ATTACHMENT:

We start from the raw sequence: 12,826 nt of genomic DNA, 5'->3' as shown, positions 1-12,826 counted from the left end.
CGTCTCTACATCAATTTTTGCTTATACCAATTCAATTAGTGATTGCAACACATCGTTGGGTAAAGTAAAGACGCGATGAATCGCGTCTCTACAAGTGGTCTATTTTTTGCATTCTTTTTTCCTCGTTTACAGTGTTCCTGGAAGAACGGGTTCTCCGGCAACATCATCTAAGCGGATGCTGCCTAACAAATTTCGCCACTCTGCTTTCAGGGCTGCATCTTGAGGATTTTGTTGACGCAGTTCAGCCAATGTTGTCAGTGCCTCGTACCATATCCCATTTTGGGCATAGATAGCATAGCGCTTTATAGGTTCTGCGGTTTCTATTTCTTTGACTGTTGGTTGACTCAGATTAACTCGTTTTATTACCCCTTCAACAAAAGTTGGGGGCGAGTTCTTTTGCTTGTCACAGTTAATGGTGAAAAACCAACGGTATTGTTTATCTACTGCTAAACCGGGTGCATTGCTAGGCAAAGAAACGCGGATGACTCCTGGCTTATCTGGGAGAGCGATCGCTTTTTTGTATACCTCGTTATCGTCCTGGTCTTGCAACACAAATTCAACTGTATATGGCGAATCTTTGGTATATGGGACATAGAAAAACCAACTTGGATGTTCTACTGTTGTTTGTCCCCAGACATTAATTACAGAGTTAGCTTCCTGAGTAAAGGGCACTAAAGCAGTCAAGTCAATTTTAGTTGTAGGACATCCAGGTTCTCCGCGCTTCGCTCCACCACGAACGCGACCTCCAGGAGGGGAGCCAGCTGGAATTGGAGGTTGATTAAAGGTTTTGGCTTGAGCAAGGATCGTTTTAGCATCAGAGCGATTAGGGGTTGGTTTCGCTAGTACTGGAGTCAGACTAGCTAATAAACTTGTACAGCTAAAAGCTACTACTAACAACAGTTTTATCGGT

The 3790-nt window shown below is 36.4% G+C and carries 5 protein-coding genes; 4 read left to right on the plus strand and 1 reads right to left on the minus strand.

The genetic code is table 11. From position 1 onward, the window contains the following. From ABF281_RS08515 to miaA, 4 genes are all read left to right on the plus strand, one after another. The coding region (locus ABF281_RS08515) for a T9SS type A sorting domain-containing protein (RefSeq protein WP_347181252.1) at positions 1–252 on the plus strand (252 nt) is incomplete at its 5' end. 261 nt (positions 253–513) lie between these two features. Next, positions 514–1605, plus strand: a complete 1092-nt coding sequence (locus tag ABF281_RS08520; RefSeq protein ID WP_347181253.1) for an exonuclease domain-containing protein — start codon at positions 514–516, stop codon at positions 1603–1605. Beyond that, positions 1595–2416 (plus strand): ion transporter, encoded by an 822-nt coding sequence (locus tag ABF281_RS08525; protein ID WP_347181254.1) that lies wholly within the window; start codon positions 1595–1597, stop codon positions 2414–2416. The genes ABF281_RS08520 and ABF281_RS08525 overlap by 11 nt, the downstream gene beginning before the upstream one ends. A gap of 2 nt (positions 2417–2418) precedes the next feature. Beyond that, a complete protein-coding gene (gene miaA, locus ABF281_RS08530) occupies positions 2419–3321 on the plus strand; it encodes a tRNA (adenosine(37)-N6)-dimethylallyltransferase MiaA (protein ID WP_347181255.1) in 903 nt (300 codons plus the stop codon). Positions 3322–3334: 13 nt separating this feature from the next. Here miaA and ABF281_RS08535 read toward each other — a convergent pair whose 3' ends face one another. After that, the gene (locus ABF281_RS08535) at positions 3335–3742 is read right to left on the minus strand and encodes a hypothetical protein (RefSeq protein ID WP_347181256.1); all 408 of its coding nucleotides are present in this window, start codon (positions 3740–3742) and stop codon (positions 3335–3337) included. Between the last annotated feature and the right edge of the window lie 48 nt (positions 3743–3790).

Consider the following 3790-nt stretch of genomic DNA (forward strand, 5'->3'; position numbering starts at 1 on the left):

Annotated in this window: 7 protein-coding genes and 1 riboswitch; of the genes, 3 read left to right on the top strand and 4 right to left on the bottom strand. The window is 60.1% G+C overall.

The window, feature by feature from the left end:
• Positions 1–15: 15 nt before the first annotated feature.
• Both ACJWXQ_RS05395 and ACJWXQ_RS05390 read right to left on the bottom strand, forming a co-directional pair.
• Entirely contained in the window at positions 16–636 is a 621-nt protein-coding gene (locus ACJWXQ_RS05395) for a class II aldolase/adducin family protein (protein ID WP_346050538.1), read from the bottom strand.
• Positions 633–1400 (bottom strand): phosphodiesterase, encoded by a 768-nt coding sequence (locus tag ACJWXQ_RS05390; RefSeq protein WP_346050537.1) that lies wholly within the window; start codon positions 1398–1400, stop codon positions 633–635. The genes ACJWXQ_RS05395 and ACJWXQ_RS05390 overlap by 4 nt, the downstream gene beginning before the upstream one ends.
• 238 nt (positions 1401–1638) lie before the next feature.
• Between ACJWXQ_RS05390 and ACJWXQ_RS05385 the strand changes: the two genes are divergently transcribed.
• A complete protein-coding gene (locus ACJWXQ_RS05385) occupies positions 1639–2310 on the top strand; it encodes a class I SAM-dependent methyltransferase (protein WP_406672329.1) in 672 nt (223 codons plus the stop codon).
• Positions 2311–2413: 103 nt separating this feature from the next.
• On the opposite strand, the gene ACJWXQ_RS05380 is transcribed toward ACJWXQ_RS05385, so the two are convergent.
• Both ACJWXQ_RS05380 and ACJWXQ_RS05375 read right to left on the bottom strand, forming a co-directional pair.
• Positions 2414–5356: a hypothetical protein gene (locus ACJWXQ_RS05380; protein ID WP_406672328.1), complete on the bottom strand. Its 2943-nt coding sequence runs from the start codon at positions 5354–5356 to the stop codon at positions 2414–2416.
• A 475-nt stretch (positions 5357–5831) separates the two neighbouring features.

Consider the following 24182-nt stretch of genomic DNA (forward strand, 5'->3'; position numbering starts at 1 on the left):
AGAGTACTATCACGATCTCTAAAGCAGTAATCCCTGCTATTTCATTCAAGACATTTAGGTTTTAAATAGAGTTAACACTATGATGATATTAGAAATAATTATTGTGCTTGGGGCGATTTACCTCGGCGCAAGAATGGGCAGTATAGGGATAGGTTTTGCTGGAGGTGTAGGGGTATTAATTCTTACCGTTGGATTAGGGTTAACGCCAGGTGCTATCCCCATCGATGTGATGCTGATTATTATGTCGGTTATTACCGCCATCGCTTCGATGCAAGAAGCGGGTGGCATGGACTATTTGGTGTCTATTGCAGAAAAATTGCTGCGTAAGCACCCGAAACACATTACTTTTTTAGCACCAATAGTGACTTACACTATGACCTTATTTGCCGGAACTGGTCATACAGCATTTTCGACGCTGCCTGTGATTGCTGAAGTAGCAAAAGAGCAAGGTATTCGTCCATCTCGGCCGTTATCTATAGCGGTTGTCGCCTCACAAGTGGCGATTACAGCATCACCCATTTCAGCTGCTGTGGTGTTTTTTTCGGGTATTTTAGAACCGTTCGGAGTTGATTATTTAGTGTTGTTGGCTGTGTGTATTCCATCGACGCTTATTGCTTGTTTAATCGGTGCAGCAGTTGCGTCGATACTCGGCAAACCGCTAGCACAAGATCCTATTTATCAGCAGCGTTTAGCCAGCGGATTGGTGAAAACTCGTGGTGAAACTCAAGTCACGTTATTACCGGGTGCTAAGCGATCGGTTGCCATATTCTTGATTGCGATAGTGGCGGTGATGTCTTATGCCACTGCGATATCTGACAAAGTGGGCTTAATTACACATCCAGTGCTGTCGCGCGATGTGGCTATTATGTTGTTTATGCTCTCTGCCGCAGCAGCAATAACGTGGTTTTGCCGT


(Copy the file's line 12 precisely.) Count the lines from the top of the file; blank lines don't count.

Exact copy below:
• 238 nt (positions 1401–1638) lie before the next feature.